by Matthew Peterson, Chief Wealth Strategist, LPL Financial
§ China looms large at the beginning of 2017 across economic and political fronts; President-elect Donald Trump has suggested branding China a “currency manipulator” as early as his first day in office.
§ China has been depleting its currency reserves to support its economy and its currency, possibly reducing its ability to deal with its growing bad debt problem.
§ The Chinese government does influence the yuan by measuring it against a trade-weighted basket of currencies; the adjustment of this basket creates the appearance of policy changes.
China’s role in the global economy has seldom been more important or controversial. China has been a major producer of global consumer goods for the past 20 years, but at the same time, it has become an important engine of global economic growth. More recently, it has sought to become a major player in global finance. China accumulated a massive reserve of foreign currency, reaching $4 trillion as of June 2014. However, this cache has declined by 25% to just over $3 trillion in December 2016 as the Chinese government sells assets to support the yuan and provide stimulus for its economy. The election of Donald Trump may complicate life even more for Chinese policymakers, as Trump has suggested branding China a “currency manipulator” as early as his first day in office.
The broadly accepted thesis that international trade is intrinsically good for an economy has been rejected. Problems with trade agreements have long been acknowledged. However, it was believed that these problems could be ameliorated by a country internally; say by offering impacted workers retraining, or by finely negotiating terms in the treaty itself. The incoming Trump administration appears to believe that many treaties themselves are flawed. NAFTA is an obvious example. During the September 26 presidential debate he stated that, "NAFTA is the worst trade deal maybe ever signed anywhere, but certainly ever signed in this country," and suggested that NAFTA should be renegotiated.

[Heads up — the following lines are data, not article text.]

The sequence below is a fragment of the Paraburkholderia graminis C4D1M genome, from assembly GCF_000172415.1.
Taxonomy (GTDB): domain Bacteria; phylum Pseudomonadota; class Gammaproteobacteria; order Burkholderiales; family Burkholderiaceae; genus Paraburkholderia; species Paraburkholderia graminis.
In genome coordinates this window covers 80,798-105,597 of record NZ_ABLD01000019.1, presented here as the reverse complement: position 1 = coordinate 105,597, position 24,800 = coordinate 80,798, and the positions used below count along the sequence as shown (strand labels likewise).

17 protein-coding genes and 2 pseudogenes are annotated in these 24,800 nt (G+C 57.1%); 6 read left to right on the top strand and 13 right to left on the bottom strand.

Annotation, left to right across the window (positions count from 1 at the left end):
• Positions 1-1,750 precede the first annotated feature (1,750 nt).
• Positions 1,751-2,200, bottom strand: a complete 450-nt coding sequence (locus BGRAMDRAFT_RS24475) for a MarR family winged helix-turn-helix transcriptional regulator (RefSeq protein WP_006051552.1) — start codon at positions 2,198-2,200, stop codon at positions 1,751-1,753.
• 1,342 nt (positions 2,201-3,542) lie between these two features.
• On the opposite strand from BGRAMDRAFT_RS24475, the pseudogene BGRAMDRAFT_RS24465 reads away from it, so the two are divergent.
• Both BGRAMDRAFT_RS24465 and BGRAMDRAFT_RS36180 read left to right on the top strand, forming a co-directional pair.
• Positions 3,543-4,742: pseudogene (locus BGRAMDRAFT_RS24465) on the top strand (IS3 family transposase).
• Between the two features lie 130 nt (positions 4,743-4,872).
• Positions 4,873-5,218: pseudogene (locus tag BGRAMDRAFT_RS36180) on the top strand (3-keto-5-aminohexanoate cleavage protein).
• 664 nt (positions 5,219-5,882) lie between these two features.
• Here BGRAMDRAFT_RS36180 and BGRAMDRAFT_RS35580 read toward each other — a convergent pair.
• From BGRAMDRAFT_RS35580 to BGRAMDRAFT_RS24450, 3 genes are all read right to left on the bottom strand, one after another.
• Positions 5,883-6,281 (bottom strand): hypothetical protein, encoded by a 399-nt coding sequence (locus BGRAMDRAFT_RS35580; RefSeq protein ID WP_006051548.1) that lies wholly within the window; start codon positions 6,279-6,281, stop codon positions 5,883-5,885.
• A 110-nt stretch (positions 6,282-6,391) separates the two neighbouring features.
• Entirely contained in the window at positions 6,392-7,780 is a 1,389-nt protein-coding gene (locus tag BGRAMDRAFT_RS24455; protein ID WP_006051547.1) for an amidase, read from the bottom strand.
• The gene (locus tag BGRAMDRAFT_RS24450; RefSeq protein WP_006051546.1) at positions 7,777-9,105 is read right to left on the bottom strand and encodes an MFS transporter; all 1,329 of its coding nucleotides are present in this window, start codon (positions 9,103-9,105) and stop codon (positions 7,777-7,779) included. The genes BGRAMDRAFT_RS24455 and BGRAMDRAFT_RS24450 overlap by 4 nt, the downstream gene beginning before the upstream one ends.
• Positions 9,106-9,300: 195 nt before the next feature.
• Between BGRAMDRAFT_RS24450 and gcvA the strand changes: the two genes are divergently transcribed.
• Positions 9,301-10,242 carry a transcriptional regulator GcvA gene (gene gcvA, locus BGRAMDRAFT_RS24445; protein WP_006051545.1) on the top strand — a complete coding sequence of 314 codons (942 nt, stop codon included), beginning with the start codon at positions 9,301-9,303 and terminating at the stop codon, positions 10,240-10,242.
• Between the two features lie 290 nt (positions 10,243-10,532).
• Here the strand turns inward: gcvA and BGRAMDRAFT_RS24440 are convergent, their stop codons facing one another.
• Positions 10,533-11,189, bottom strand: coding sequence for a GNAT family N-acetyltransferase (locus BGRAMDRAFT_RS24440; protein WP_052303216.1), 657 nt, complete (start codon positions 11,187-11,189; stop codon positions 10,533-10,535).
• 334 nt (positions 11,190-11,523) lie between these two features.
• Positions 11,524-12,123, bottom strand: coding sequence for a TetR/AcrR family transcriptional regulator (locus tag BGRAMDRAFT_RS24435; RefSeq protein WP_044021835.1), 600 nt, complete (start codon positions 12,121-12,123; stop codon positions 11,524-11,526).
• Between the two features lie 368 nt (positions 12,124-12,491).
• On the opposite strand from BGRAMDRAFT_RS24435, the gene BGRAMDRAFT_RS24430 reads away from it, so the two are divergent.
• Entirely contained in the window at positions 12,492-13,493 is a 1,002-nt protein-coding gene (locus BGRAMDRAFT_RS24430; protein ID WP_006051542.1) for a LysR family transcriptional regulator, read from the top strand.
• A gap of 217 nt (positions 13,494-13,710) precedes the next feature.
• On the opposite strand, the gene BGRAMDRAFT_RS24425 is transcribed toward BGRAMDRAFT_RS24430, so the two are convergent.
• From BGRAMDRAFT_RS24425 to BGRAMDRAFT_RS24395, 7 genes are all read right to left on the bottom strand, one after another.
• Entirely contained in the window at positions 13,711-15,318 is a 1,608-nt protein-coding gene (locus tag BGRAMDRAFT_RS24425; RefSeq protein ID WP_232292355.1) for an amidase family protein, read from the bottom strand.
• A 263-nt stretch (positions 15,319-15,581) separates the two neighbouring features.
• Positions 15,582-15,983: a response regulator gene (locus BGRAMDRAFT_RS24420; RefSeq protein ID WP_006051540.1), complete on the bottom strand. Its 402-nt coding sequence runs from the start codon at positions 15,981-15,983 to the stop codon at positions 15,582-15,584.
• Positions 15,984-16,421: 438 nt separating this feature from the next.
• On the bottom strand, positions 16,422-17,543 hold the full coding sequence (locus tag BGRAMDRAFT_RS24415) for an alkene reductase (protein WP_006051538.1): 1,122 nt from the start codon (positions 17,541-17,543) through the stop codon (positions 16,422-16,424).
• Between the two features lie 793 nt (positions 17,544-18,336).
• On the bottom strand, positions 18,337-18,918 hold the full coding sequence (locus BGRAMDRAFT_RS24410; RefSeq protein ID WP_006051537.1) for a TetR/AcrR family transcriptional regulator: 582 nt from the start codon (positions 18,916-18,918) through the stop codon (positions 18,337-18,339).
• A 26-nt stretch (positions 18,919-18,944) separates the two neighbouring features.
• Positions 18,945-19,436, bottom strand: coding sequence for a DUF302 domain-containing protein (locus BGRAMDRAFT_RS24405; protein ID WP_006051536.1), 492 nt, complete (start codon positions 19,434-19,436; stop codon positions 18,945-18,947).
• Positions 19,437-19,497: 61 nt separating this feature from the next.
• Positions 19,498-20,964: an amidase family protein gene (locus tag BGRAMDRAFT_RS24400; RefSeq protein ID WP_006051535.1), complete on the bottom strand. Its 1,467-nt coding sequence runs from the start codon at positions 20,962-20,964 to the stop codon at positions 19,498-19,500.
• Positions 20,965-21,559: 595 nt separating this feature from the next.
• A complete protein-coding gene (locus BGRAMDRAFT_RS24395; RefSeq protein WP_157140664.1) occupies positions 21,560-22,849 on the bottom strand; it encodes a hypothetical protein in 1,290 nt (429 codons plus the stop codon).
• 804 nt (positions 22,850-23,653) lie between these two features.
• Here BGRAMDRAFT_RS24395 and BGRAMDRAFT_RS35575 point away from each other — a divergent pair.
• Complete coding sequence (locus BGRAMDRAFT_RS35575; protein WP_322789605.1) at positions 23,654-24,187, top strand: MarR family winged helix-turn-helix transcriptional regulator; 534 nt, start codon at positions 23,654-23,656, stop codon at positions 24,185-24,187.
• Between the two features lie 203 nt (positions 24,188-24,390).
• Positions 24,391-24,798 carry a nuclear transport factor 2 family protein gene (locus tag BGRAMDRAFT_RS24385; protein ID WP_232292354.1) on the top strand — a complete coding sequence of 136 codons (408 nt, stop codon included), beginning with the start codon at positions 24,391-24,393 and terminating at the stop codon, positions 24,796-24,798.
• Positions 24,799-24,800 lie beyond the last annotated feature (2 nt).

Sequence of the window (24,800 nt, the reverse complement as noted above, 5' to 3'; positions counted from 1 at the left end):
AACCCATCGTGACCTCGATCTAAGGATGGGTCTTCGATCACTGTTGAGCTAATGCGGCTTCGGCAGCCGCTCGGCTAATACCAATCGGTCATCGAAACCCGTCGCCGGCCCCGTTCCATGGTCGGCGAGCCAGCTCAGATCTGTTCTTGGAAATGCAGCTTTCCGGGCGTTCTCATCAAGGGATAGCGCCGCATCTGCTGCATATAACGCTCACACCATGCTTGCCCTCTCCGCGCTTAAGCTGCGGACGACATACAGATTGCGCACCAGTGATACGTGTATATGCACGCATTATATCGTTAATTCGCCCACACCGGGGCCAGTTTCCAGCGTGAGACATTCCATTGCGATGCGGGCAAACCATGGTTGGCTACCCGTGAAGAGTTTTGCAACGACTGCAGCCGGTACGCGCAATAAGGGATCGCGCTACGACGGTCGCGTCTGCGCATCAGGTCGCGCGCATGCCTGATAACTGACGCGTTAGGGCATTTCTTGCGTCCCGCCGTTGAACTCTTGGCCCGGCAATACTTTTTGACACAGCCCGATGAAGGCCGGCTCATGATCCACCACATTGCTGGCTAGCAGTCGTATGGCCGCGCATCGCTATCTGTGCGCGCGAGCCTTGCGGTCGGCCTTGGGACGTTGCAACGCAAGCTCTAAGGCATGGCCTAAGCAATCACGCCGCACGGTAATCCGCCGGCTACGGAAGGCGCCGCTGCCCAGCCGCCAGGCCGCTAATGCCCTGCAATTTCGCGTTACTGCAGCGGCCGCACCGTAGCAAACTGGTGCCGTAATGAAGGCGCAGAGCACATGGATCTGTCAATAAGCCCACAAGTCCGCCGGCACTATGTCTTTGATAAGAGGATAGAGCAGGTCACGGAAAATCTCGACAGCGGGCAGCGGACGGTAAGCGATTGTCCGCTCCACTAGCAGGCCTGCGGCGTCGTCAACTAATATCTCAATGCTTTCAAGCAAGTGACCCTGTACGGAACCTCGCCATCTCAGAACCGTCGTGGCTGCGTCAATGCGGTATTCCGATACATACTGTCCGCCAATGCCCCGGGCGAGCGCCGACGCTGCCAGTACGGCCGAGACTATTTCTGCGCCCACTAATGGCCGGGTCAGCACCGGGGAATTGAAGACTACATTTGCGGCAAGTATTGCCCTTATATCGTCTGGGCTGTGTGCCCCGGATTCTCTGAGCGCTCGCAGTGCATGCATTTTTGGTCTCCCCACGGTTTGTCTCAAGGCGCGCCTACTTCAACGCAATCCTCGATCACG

Trump’s view of trade with China appears to be different. Trump and Peter Navarro, one of his key policy advisors and a professor of economics at the University of California at Irvine, appear to view trade with China in a structurally negative light. Of particular interest is the value of the Chinese yuan. The yuan, which has at times been considered undervalued, has been the source of blame for the trade imbalance between the U.S. and China and the loss of manufacturing jobs.
The value of the yuan has not been constant throughout its history [Figure 1]. After its very limited reintroduction into global commerce in the 1980s, the yuan depreciated from being worth roughly $0.50 in 1984 to being worth around $0.11 by 1994. Ultimately, the Chinese government “pegged” the exchange rate at 8.3 yuan/dollar, making the yuan worth about $0.12 from 1995 to 2005. The U.S. trade deficit in goods increased dramatically during that time, leading many economists, politicians, and corporate executives across the political spectrum to complain that the yuan was undervalued.